What’s the hazard here? What isn’t the hazard here is the better question, right? Let’s keep this simple. Each manufactured scaffold comes with load charts explaining the load bearing capacity, and based on how many frames of scaffold height, and taking into consideration if the scaffolding is erected properly.
Can we guess these scaffolds were not manufactured to hold the load of a house? Uh huh.
Is this scaffold built properly? No. It doesn’t appear all the cross bracing is in place, the scaffold is not decked, and it doesn’t appear plumb, flush, or level.
Can we make an educated guess that the wooden blocks are not scaffolds, but incompatible parts without a manufacturer’s rating that should not be in use? Yes.
How can this hazard be corrected? If you are going to suspend a house, you should contact a registered professional engineer to design a system. Or, contact the Wizard of Oz, who specializes in transporting houses from one location to another. In fact, the immediacy of that second option means it’s probably a more appropriate remedy for this unbelievably dangerous situation!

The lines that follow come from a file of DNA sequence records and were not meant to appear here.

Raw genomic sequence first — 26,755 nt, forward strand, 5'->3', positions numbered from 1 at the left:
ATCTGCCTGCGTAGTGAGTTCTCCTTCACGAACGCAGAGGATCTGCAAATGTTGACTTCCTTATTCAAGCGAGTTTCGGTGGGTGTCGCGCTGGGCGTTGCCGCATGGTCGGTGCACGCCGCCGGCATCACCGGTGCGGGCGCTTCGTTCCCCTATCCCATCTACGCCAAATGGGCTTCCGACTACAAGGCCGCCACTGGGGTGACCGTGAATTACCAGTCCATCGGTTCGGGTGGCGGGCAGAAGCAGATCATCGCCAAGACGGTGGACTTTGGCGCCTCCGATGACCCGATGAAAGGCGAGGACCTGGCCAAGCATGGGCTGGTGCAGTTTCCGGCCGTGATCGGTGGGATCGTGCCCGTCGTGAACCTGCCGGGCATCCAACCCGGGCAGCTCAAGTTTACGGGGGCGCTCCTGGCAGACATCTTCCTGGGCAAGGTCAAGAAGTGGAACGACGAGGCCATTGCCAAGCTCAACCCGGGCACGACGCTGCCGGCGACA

Any laws around this? Yes, there are many parts of the OSHA scaffold law that could apply, but let’s just focus on two:
29 CFR 1926.451(a)(1)(3) Capacity—Scaffolds and scaffold components must support at least 4 times the maximum intended load. Suspension scaffold rigging must at least 6 times the intended load.
29CFR 1926.451(f)(1)- A qualified person must design the scaffolds, which are loaded in accordance with that design.
1926.451(a)(6) Scaffolds and scaffold components must not be loaded in excess of their maximum intended loads or rated capacities, whichever is less.
Conversation Starters: Try having an outlandish safety conversation, and see what bubbles up. Maybe that could lead to discovery of unsafe work practices like this. What is considered outlandish? Example: “Have you ever used a lawn mower in place of a hedge-trimmer or would you?”